Gianni Romano - Bianco-Valente, 1998

Giovanna Bianco and Pino Valente have been working together on digital videos since 1995, videos that can be viewed as such or that serve as the raw material for still images to he transferred onto other photographic supports. Though the images all begin as moving and magnetic, the artists will photograph the video stream (either printing and scanning or making use of a digital camera) and print the final stills on canvas or PVC.
This technical "pause" is a necessary part of the process leading to the final image intended for public consumption, but there are other connotations to be considered as well. The deviation between the moving image and the still picture produces a strange sense of tension, one magnified by the seemingly excessive slowness of the videos as compared with the traditionally dynamic qualities of the photographic still.

Even the titles of these works (e.g., Transit, R.E.M., Lost, Mind Landscape, Deep in my mind) distance the young art team from the hypothesis of their prevarication over the digital image's glamour, suggesting a more humanistic dimension, an inner dialog reflecting the conditions of man rather than the latest technological fireworks.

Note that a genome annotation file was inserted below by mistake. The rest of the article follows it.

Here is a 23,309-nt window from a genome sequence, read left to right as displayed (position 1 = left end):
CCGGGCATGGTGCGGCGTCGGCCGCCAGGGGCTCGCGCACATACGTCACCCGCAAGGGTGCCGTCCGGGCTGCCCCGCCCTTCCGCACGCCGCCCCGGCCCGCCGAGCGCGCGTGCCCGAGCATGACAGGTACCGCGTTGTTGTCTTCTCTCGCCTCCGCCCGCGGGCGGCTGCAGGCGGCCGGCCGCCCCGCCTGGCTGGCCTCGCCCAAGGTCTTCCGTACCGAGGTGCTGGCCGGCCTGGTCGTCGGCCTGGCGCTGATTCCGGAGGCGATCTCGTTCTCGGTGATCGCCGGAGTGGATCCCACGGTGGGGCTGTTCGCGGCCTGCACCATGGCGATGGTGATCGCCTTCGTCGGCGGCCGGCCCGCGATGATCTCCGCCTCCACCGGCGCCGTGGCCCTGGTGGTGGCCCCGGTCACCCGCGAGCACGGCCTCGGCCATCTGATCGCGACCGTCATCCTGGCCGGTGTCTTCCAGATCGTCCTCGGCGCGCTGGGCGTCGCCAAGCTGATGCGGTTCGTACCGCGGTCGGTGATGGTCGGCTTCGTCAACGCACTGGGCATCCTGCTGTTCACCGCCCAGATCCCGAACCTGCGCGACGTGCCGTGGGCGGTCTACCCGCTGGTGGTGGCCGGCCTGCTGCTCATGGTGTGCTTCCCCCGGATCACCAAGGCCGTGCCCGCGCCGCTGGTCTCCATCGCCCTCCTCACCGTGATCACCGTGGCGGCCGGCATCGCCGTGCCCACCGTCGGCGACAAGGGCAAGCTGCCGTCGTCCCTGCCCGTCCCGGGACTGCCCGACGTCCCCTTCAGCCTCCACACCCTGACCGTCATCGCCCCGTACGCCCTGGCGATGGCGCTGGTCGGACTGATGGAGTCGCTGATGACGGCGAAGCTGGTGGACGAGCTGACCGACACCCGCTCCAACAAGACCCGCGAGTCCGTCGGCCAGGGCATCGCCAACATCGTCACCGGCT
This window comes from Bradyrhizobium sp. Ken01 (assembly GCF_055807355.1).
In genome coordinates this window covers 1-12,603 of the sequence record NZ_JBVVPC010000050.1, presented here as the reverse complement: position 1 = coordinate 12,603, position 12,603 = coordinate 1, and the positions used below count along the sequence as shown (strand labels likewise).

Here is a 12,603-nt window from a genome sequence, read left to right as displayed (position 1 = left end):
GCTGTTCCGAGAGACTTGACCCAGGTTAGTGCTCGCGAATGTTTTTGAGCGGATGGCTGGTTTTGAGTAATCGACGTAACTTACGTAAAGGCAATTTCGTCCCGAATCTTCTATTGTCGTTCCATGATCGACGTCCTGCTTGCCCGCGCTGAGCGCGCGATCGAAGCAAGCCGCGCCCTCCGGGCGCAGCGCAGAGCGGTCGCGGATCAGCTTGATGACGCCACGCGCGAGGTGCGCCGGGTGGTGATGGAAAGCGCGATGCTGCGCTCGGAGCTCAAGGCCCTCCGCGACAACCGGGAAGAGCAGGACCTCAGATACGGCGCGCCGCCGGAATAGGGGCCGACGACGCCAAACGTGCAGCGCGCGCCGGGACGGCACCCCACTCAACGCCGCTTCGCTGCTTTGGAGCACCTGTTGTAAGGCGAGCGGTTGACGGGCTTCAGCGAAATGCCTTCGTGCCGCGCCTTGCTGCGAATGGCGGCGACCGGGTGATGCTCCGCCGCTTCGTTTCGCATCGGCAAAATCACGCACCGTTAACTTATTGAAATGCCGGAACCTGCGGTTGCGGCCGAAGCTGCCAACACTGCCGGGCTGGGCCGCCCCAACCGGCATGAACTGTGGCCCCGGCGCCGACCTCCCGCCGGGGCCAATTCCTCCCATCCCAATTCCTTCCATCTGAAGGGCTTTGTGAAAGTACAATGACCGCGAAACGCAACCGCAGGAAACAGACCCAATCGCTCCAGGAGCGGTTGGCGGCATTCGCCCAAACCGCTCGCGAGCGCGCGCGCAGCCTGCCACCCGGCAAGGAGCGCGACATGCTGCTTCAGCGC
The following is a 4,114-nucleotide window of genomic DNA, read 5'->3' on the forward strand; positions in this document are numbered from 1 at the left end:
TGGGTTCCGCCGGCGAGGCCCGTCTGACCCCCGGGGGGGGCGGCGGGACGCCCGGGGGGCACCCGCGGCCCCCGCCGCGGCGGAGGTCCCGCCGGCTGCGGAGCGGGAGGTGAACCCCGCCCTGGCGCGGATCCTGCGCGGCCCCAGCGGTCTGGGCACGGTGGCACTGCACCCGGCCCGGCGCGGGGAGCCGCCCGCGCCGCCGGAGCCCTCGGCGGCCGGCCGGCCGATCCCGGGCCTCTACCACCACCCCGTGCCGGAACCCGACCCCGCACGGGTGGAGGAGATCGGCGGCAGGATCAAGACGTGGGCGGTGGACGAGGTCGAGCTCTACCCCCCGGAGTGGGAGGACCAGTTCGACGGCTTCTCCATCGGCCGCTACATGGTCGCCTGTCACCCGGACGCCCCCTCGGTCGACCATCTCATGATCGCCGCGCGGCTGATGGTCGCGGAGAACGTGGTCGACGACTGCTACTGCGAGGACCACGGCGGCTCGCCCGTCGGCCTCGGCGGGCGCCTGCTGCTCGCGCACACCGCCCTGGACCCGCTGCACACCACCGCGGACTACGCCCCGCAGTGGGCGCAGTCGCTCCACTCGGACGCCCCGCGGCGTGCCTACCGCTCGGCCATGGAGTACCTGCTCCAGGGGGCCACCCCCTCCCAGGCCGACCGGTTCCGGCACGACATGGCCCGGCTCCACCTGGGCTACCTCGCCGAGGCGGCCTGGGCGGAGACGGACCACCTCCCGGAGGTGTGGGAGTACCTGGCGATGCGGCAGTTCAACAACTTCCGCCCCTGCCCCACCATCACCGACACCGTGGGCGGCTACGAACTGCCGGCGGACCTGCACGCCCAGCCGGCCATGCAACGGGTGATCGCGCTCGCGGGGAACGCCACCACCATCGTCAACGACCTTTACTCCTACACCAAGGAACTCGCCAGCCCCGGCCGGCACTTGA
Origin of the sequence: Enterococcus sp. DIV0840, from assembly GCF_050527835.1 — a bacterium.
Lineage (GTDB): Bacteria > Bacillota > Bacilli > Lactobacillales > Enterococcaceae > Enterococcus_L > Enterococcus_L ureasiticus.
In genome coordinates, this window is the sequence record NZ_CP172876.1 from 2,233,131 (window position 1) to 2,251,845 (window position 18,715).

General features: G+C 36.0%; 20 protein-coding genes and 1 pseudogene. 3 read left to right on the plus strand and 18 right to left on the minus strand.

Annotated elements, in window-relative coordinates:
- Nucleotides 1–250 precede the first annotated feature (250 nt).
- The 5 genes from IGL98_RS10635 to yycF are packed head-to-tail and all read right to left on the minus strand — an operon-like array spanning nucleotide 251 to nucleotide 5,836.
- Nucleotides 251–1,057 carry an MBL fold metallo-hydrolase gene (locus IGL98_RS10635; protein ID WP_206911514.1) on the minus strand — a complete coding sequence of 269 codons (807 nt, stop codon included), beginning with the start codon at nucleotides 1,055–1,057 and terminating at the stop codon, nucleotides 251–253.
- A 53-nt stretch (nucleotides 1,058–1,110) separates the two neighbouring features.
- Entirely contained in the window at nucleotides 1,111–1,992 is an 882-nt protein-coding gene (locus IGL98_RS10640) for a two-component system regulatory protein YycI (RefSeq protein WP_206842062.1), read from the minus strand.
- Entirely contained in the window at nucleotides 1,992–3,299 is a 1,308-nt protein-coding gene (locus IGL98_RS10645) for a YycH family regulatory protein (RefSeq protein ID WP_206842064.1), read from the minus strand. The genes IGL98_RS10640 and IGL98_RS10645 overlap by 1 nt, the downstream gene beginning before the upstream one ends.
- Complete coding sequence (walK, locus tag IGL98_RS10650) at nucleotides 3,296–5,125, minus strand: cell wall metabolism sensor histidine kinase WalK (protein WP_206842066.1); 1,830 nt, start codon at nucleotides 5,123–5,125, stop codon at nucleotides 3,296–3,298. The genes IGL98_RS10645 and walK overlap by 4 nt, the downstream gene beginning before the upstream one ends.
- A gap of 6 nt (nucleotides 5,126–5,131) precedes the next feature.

Bianco-Valente do, in fact, describe their work in terms not immediately compatible with the kind of interpretation the images themselves would seem to prompt: "We like electronic images, their impoverished decisive potential, their very nature, which is almost by definition evanescent. We like their similarities with mental images, which seem like clear, well-defined entities but are actually nothing more than fleeting manifestations of obscure, fragmentary biochemical codes".

The concept of capturing an image brings us immediately to one of the aesthetic dilemmas that haunt this closing chapter of the twentieth century: the loss of memory. While we possess the technical ability to store images, the very possibility induces the conceptual uncertainty of which images to store. Contemporary supports for the storage of electronic information are still vulnerable to degradation, exposing us to the risk of "forgetting" that which we have labored to conserve in recent years.
Bianco-Valente respond with the persistence of their memories, with images that testify to consequential experiences involving the various selective and cerebral processes that once provoked Leonardo da Vinci to describe art as "a mental thing" rather than a simple strategy for coming up with the Next Big Image.
Taken from : Bianco-Valente, by G. Romano, Zoom magazine, October. 1998

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